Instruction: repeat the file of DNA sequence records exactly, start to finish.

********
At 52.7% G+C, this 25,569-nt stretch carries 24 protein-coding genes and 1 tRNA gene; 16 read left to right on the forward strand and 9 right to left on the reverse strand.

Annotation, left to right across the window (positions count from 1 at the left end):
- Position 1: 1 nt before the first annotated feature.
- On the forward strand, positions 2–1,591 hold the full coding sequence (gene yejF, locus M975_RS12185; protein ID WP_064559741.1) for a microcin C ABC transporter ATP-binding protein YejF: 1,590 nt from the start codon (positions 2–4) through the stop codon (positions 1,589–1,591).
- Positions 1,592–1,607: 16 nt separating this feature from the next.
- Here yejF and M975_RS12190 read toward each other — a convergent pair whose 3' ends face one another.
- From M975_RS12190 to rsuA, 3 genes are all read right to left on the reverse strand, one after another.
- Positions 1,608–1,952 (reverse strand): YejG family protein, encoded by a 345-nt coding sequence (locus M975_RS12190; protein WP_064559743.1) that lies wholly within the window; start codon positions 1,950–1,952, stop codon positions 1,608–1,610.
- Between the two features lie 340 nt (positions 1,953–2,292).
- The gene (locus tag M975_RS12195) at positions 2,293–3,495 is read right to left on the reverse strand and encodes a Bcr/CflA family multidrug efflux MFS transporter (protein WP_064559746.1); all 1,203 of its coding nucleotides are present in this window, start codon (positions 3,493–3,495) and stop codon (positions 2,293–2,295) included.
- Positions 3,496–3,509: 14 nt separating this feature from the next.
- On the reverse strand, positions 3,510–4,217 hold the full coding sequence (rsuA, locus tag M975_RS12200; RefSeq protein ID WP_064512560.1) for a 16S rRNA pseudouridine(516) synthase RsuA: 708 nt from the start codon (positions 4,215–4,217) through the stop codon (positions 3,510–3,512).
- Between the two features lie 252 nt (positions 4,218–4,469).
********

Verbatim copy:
At 52.7% G+C, this 25,569-nt stretch carries 24 protein-coding genes and 1 tRNA gene; 16 read left to right on the forward strand and 9 right to left on the reverse strand.

Annotation, left to right across the window (positions count from 1 at the left end):
- Position 1: 1 nt before the first annotated feature.
- On the forward strand, positions 2–1,591 hold the full coding sequence (gene yejF, locus M975_RS12185; protein ID WP_064559741.1) for a microcin C ABC transporter ATP-binding protein YejF: 1,590 nt from the start codon (positions 2–4) through the stop codon (positions 1,589–1,591).
- Positions 1,592–1,607: 16 nt separating this feature from the next.
- Here yejF and M975_RS12190 read toward each other — a convergent pair whose 3' ends face one another.
- From M975_RS12190 to rsuA, 3 genes are all read right to left on the reverse strand, one after another.
- Positions 1,608–1,952 (reverse strand): YejG family protein, encoded by a 345-nt coding sequence (locus M975_RS12190; protein WP_064559743.1) that lies wholly within the window; start codon positions 1,950–1,952, stop codon positions 1,608–1,610.
- Between the two features lie 340 nt (positions 1,953–2,292).
- The gene (locus tag M975_RS12195) at positions 2,293–3,495 is read right to left on the reverse strand and encodes a Bcr/CflA family multidrug efflux MFS transporter (protein WP_064559746.1); all 1,203 of its coding nucleotides are present in this window, start codon (positions 3,493–3,495) and stop codon (positions 2,293–2,295) included.
- Positions 3,496–3,509: 14 nt separating this feature from the next.
- On the reverse strand, positions 3,510–4,217 hold the full coding sequence (rsuA, locus tag M975_RS12200; RefSeq protein ID WP_064512560.1) for a 16S rRNA pseudouridine(516) synthase RsuA: 708 nt from the start codon (positions 4,215–4,217) through the stop codon (positions 3,510–3,512).
- Between the two features lie 252 nt (positions 4,218–4,469).